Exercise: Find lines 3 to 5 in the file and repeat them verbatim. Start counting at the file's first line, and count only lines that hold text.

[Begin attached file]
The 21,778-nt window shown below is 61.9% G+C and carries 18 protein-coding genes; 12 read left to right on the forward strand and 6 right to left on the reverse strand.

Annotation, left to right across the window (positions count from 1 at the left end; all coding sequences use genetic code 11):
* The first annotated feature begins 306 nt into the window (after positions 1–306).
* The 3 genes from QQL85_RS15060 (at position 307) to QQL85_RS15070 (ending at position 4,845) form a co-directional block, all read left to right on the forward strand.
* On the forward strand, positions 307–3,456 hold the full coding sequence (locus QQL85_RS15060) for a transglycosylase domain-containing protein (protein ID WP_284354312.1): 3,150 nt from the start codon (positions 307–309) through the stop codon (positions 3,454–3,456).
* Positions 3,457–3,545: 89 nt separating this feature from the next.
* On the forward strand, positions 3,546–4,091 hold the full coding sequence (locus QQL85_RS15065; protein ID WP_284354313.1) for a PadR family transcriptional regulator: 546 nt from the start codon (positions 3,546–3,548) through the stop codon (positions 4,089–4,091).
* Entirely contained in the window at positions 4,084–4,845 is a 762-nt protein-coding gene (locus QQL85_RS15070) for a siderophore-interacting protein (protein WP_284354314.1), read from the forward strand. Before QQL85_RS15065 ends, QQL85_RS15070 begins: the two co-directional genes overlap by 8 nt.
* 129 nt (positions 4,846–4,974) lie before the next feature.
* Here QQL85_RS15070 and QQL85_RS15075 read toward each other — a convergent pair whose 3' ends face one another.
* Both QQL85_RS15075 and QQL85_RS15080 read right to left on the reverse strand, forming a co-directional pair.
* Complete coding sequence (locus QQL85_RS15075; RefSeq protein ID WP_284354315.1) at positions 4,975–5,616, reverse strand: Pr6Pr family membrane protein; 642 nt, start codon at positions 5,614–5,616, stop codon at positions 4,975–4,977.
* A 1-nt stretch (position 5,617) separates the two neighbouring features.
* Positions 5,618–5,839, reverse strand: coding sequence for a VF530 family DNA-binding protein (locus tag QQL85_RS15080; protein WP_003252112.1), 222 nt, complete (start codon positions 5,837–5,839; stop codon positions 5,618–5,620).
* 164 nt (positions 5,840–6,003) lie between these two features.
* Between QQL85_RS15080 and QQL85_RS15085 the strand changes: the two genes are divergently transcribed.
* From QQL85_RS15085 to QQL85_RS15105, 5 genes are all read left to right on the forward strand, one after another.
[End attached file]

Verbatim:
* The first annotated feature begins 306 nt into the window (after positions 1–306).
* The 3 genes from QQL85_RS15060 (at position 307) to QQL85_RS15070 (ending at position 4,845) form a co-directional block, all read left to right on the forward strand.
* On the forward strand, positions 307–3,456 hold the full coding sequence (locus QQL85_RS15060) for a transglycosylase domain-containing protein (protein ID WP_284354312.1): 3,150 nt from the start codon (positions 307–309) through the stop codon (positions 3,454–3,456).